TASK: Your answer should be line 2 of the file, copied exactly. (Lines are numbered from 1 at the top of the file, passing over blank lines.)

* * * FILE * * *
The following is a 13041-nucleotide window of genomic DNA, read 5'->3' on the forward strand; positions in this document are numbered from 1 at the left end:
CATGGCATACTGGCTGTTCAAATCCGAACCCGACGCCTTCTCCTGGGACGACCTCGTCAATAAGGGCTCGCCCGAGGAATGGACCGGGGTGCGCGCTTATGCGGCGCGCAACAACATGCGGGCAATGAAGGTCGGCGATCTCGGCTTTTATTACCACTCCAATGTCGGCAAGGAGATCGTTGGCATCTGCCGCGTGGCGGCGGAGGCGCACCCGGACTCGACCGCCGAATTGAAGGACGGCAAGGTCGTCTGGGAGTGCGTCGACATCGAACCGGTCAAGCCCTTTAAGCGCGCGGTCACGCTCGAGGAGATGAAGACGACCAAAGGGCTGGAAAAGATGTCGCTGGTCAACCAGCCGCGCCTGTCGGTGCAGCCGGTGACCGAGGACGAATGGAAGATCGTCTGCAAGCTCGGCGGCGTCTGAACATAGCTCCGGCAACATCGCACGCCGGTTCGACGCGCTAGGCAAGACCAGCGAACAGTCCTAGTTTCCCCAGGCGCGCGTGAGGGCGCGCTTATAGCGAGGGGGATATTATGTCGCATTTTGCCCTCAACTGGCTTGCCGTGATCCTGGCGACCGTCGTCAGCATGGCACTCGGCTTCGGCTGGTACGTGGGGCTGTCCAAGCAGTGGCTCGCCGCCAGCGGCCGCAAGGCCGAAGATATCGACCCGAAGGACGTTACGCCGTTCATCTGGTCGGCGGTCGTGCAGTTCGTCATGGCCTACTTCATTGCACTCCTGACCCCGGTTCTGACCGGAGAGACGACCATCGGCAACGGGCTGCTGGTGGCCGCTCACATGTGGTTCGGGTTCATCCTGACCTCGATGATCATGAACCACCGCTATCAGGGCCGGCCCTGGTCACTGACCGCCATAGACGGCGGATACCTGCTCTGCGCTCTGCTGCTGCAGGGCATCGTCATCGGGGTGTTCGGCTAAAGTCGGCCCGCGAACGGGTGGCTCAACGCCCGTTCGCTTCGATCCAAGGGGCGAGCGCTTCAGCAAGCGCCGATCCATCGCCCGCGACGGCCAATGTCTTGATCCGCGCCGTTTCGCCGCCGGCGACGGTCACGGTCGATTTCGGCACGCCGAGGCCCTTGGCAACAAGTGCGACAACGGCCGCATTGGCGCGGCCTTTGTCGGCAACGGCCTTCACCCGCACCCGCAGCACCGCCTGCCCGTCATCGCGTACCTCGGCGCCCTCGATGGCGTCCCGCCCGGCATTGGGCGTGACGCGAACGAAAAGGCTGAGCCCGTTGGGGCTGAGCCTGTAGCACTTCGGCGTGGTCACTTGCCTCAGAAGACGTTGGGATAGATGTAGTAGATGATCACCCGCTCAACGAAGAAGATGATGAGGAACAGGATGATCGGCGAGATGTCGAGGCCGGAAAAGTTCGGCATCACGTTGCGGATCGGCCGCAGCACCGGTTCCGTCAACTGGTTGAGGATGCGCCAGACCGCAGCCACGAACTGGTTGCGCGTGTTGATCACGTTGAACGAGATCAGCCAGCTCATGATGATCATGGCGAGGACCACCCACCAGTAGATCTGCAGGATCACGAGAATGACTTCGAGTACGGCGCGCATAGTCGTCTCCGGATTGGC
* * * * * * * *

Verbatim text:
CATGGCATACTGGCTGTTCAAATCCGAACCCGACGCCTTCTCCTGGGACGACCTCGTCAATAAGGGCTCGCCCGAGGAATGGACCGGGGTGCGCGCTTATGCGGCGCGCAACAACATGCGGGCAATGAAGGTCGGCGATCTCGGCTTTTATTACCACTCCAATGTCGGCAAGGAGATCGTTGGCATCTGCCGCGTGGCGGCGGAGGCGCACCCGGACTCGACCGCCGAATTGAAGGACGGCAAGGTCGTCTGGGAGTGCGTCGACATCGAACCGGTCAAGCCCTTTAAGCGCGCGGTCACGCTCGAGGAGATGAAGACGACCAAAGGGCTGGAAAAGATGTCGCTGGTCAACCAGCCGCGCCTGTCGGTGCAGCCGGTGACCGAGGACGAATGGAAGATCGTCTGCAAGCTCGGCGGCGTCTGAACATAGCTCCGGCAACATCGCACGCCGGTTCGACGCGCTAGGCAAGACCAGCGAACAGTCCTAGTTTCCCCAGGCGCGCGTGAGGGCGCGCTTATAGCGAGGGGGATATTATGTCGCATTTTGCCCTCAACTGGCTTGCCGTGATCCTGGCGACCGTCGTCAGCATGGCACTCGGCTTCGGCTGGTACGTGGGGCTGTCCAAGCAGTGGCTCGCCGCCAGCGGCCGCAAGGCCGAAGATATCGACCCGAAGGACGTTACGCCGTTCATCTGGTCGGCGGTCGTGCAGTTCGTCATGGCCTACTTCATTGCACTCCTGACCCCGGTTCTGACCGGAGAGACGACCATCGGCAACGGGCTGCTGGTGGCCGCTCACATGTGGTTCGGGTTCATCCTGACCTCGATGATCATGAACCACCGCTATCAGGGCCGGCCCTGGTCACTGACCGCCATAGACGGCGGATACCTGCTCTGCGCTCTGCTGCTGCAGGGCATCGTCATCGGGGTGTTCGGCTAAAGTCGGCCCGCGAACGGGTGGCTCAACGCCCGTTCGCTTCGATCCAAGGGGCGAGCGCTTCAGCAAGCGCCGATCCATCGCCCGCGACGGCCAATGTCTTGATCCGCGCCGTTTCGCCGCCGGCGACGGTCACGGTCGATTTCGGCACGCCGAGGCCCTTGGCAACAAGTGCGACAACGGCCGCATTGGCGCGGCCTTTGTCGGCAACGGCCTTCACCCGCACCCGCAGCACCGCCTGCCCGTCATCGCGTACCTCGGCGCCCTCGATGGCGTCCCGCCCGGCATTGGGCGTGACGCGAACGAAAAGGCTGAGCCCGTTGGGGCTGAGCCTGTAGCACTTCGGCGTGGTCACTTGCCTCAGAAGACGTTGGGATAGATGTAGTAGATGATCACCCGCTCAACGAAGAAGATGATGAGGAACAGGATGATCGGCGAGATGTCGAGGCCGGAAAAGTTCGGCATCACGTTGCGGATCGGCCGCAGCACCGGTTCCGTCAACTGGTTGAGGATGCGCCAGACCGCAGCCACGAACTGGTTGCGCGTGTTGATCACGTTGAACGAGATCAGCCAGCTCATGATGATCATGGCGAGGACCACCCACCAGTAGATCTGCAGGATCACGAGAATGACTTCGAGTACGGCGCGCATAGTCGTCTCCGGATTGGC